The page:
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April 24, 2005

Two Books on Islam

The Sword of the Prophet
Serge Trifkovic – ISBN 1-928653-11-1

Why I am not a Muslim
Ibn Warraq – ISBN 1-59102-011-5

Let me apologize up front for the lack of brevity. The subject defies such. I’ve re-edited this commentary at least six times and can’t justify omitting more. Sorry!!

Both books are well written. Warraq’s presents a comprehensive history of Islam. He begins with the assertion that it is his right to question, deliberate over, criticize, and even blaspheme Islam should he wish. Unlike any other religion on earth, this is forbidden by Islam—recall Salman Rushdie? Indeed, execution is the prescribed penalty for conversion to another religion.

Trifkovic summarizes much of the information detailed in Warraq, after which he devotes the last half to a discussion of the implications and actualities of Muslim “modernity,” it’s impact upon, and implications for, the present world—especially the West.

Neither paints a pretty picture of the religion. Both deal with the development of Islam as a hodgepodge of beliefs and traditions which borrow heavily from pre-Islamic Arabic cultural norms, and from Judaism, Christianity and other religions. There is little true “Islamic” philosophy, and there is nothing systematically theological about it. It is a primitive religion, and the only world religion founded by a warrior; a religion which has not undergone its “reformation” or experienced its cultural “enlightenment,” thus to enter the modern world. Christianity was once pretty primitive. Islam still is.

Much of the West retains a sense of Christianity, if not its practice, and fails to understand the literality of Islam. Few Muslims think about their religion. They don’t read or consider the Koran, they memorize it, chant it, live by it, but never question its content. Few reflect upon the contradictions between its covers.

Islam is not a religion of free will and choice, but one of predestination. Reason plays no part, and truth resides in the Koran. All acts and relationships fall into one of a number of categories: obligatory, recommended, indifferent, reprehensible and forbidden. You live the Koran--or claim to--pray and hope, because you are Allah’s slave and must obey. The ethical system, to the extent that one exists, is based on fear alone, yet the course of your life as determined by your actions matters little. From conception you are Heaven bound . . . or destined to be unduly warm forever. It seems never to register that a God who creates people for the singular reason that Hell needs a population is at the very least irrational, and arguably evil.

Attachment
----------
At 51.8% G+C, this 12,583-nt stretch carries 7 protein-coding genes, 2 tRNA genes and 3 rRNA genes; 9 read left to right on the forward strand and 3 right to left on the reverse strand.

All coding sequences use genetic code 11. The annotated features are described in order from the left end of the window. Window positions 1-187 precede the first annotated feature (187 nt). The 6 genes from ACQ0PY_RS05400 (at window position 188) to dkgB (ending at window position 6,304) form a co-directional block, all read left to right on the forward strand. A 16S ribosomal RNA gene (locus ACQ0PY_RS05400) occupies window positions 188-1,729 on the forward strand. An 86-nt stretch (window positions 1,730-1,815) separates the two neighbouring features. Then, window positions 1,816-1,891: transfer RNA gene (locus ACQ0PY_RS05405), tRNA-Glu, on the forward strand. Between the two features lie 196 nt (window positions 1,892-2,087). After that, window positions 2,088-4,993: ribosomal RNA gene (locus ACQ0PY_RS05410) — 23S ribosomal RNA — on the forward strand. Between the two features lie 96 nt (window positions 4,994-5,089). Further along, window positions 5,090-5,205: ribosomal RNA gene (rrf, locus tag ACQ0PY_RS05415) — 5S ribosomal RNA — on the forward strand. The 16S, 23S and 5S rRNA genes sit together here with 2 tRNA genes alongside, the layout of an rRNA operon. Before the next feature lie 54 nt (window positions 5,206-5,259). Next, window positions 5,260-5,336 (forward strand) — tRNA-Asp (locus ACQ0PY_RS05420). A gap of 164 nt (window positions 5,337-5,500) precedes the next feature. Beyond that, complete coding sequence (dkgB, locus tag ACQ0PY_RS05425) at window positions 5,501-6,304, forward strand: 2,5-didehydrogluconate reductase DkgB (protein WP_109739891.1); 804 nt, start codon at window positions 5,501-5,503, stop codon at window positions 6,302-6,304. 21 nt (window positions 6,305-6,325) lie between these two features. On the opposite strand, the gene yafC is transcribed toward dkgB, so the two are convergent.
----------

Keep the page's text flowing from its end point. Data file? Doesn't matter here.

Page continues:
One is required to believe that this omnipotent, omniscient, benevolent God behaves like a “petulant tyrant, unable to control his recalcitrant subjects. He is angry . . . proud . . . jealous . . . all moral deficiencies surprising in a perfect Being.” And why, Warraq asks, would such an all powerful Being “pick an obscure Arabian merchant in some cultural backwater to be His last messenger on earth?” (As I said, neither pulls his punches.)

The commonly advanced argument is that the problem is not Islam, but radicals who have hijacked the Koran and the religion--the Wahabi’s especially. But Warraq disagrees heartily: “The term ‘Islamic fundamentalist’ is in itself inappropriate,” for there is a vast difference between Christianity and Islam. Most Christians have moved away from the literal interpretation of the bible; . . . thus we can legitimately distinguish between fundamentalist and nonfundamentalist Christians. But Muslims have not moved away from the literal interpretation of the Koran: all Muslims, not just a group we call fundamentalist, believe that the Koran is literally the word of God.

The West refuses to understand that Islam is the problem, and that this is a war between religions and between cultures. As well, it is a war within religion, inasmuch as many of those killed in this jihad are themselves Muslims of a different sect or stripe. It is a very violent religion and culture. In fact, the number of inter-Muslim conflicts in the last century exceeds the total of all conflicts of the West, the Soviet Union, and China, combined.